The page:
COLUMBIA, S.C. (AP) -- Officials hope an agreement between state Treasurer Curtis Loftis and the board that invests South Carolina's pension money brings an end to the public rancor between them.
The agreement allows Loftis' staff to review confidential information on investment deals — access he's demanded for more than a year.
As treasurer, Loftis sits on the Retirement System Investment Commission. He's had full access to documents, as have other commissioners and the commission's staff. But he wanted his office's legal and financial professionals to review the documents, saying he can't possibly be expected to review and understand all those documents on his own.
Previous attempts to resolve the issue failed.
The increasing animosity led to an unprecedented lawsuit at the state Supreme Court earlier this year, as well as an investigation by state Inspector General Patrick Maley, at Loftis' request.
Loftis said the agreements he signed last week, giving access to four designated members of his staff, resolve most of the dispute. Commissioners are expected to formally approve the arrangement at their meeting next week.
"It's going to make life better for everyone," Loftis said. "Now that that's done, many of the problems we've had will go away."
Loftis has repeatedly attacked the commission as secretive, but its chief operating officer, Darry Oliver, said Monday that the agency has only tried to protect confidential information. The eventual solution, he said, creates a responsible process for sharing it.
"We've finally crossed the finish line, which is good for everybody. It allows everybody to focus on doing their jobs," said Oliver, who has worked to resolve the matter since starting his job in February.
Both Loftis and Oliver said the real beneficiaries are state retirees.
"We certainly hope that the contention between the two groups can be resolved, and the treasurer's dispute with investment commission can end," Don Tudor, president of the State Retirees Association, said Monday. "We certainly think having them work together in partnership is preferable."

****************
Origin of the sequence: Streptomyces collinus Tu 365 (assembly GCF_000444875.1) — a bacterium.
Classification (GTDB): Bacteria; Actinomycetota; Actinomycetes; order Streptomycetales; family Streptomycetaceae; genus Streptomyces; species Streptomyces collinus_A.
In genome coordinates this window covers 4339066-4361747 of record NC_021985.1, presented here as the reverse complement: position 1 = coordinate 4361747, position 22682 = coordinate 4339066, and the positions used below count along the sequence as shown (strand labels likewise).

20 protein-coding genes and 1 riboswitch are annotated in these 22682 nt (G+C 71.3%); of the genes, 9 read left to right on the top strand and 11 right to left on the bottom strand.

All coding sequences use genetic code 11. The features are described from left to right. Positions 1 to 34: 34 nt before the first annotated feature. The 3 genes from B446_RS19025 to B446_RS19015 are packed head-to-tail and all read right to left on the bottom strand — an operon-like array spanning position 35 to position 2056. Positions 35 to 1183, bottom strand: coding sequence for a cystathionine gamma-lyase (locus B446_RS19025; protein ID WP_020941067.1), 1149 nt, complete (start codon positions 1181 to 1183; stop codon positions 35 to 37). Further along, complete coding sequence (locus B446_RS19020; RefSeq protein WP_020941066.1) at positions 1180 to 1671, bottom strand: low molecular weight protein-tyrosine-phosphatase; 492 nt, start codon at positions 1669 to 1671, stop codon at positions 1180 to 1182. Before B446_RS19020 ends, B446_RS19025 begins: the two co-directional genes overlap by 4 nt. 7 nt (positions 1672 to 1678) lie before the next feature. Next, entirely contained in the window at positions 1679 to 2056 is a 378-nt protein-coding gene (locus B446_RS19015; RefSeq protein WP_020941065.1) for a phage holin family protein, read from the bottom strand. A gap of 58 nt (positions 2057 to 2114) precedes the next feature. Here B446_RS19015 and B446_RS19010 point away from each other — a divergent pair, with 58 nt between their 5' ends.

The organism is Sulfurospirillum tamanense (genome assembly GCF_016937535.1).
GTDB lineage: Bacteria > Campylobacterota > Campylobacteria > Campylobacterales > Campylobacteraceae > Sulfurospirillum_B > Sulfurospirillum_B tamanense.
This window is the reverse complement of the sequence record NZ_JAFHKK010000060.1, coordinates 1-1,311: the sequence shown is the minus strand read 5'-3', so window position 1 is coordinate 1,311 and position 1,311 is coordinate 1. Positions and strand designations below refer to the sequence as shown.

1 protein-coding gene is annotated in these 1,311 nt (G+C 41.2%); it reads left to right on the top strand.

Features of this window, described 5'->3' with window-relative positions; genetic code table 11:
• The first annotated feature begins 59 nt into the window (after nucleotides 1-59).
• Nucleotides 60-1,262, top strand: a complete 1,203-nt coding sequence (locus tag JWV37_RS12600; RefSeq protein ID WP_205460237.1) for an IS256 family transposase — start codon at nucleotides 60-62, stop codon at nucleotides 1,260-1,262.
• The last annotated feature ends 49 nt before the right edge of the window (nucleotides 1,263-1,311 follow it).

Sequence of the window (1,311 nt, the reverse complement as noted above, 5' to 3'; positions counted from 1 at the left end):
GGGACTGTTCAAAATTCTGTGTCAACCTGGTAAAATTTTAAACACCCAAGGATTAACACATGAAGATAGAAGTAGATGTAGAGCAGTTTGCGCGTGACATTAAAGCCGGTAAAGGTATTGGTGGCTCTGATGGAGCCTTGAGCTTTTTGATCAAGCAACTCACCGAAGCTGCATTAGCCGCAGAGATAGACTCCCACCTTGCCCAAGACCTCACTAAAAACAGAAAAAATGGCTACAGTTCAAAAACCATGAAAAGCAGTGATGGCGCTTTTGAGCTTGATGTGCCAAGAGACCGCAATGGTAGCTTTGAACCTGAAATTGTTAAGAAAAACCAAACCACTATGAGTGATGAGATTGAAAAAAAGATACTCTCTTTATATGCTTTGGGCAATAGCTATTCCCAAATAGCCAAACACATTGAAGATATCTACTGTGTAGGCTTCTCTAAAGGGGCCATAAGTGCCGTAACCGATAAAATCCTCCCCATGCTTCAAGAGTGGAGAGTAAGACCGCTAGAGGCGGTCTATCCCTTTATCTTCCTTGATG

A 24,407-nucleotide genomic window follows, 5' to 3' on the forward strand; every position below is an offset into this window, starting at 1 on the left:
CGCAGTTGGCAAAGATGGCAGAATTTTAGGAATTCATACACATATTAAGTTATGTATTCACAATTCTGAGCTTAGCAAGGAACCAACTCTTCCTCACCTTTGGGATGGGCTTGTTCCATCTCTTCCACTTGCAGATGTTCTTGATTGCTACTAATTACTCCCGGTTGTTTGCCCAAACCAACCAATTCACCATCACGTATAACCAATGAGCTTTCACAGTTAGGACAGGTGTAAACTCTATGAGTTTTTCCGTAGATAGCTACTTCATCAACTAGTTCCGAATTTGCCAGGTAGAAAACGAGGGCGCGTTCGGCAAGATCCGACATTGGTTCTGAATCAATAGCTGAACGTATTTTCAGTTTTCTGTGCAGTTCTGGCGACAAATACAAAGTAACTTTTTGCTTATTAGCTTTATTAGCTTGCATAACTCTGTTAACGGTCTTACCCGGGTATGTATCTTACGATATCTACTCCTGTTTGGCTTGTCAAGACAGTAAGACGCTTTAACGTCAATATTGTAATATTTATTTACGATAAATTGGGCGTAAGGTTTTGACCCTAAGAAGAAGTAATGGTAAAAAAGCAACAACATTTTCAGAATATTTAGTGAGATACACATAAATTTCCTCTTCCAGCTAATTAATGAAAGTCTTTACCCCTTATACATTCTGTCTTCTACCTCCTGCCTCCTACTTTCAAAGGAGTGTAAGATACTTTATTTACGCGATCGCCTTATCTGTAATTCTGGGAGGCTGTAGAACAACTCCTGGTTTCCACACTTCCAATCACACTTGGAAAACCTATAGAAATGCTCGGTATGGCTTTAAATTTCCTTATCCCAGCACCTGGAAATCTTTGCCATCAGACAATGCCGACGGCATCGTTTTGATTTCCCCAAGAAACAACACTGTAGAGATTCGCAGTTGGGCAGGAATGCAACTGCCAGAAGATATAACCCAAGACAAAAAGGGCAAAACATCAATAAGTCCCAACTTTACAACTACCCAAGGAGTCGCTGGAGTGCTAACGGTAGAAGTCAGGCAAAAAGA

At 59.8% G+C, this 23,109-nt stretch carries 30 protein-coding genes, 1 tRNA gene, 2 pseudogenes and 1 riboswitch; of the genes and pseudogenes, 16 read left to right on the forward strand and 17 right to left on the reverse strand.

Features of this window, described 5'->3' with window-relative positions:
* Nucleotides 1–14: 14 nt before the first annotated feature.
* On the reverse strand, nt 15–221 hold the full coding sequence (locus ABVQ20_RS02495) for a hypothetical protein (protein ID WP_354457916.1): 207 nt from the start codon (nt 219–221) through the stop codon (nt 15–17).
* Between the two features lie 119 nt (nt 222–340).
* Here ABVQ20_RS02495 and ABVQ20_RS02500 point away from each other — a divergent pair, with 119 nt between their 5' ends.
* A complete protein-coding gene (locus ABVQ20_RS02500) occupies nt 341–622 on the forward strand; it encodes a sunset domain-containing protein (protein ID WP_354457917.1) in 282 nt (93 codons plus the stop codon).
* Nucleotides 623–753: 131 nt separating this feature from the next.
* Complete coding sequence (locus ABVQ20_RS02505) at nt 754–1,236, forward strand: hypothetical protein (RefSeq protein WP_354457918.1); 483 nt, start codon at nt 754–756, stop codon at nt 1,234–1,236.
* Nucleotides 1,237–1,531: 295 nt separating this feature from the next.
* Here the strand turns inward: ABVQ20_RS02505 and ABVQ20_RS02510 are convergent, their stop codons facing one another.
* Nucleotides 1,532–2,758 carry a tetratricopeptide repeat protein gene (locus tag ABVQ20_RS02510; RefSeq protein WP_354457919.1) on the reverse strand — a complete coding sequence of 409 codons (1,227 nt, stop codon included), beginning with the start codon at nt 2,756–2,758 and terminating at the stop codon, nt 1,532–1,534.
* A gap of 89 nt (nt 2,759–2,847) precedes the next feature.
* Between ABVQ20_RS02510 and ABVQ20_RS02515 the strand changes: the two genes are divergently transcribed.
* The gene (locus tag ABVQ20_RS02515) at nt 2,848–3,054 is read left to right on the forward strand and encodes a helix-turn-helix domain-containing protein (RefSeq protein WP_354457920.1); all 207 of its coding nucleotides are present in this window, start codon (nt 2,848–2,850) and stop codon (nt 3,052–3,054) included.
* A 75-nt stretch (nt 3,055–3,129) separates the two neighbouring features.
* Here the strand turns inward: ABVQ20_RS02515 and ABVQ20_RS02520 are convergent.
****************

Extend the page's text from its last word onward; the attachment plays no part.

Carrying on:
The commission sued Loftis in April, asking the state's high court to force him to fund an investment he and his fellow board members had approved months earlier. After Loftis wire-transferred the money a day before the hearing — saying affidavits in the lawsuit supplied the guarantees he needed — the commission asked the court to settle questions about Loftis' roles and responsibilities with the $27 billion pension fund to prevent a future crisis.
Instead, justices chastised both sides and decided Loftis' payment left no reason to rule.
Then in July, Maley's report found no criminal conduct or deceptive practices by the commission. But he wrote that he'd never seen such a toxic, distrustful relationship between two organizations. The dysfunction must stop, he said, because the escalated tensions are harming the pension fund.
But he did find that Loftis had valid complaints about the agency restricting information from him, saying the treasurer's office should have nothing short of "full unfettered access."
Loftis said he's had that over the last month.
"The flow has been forthright and timely. We were able to quickly resolve problems that would've taken months and months before," he said.
For example, he said, he was able to disperse to his staff attorneys and accountants the final details on an investment the commission approved last spring.
"What would have taken me personally 35 to 40 hours over the span of three to four weeks, my staff did in a couple of days" during business hours, he said. "I'm ready to move on to other issues around state government."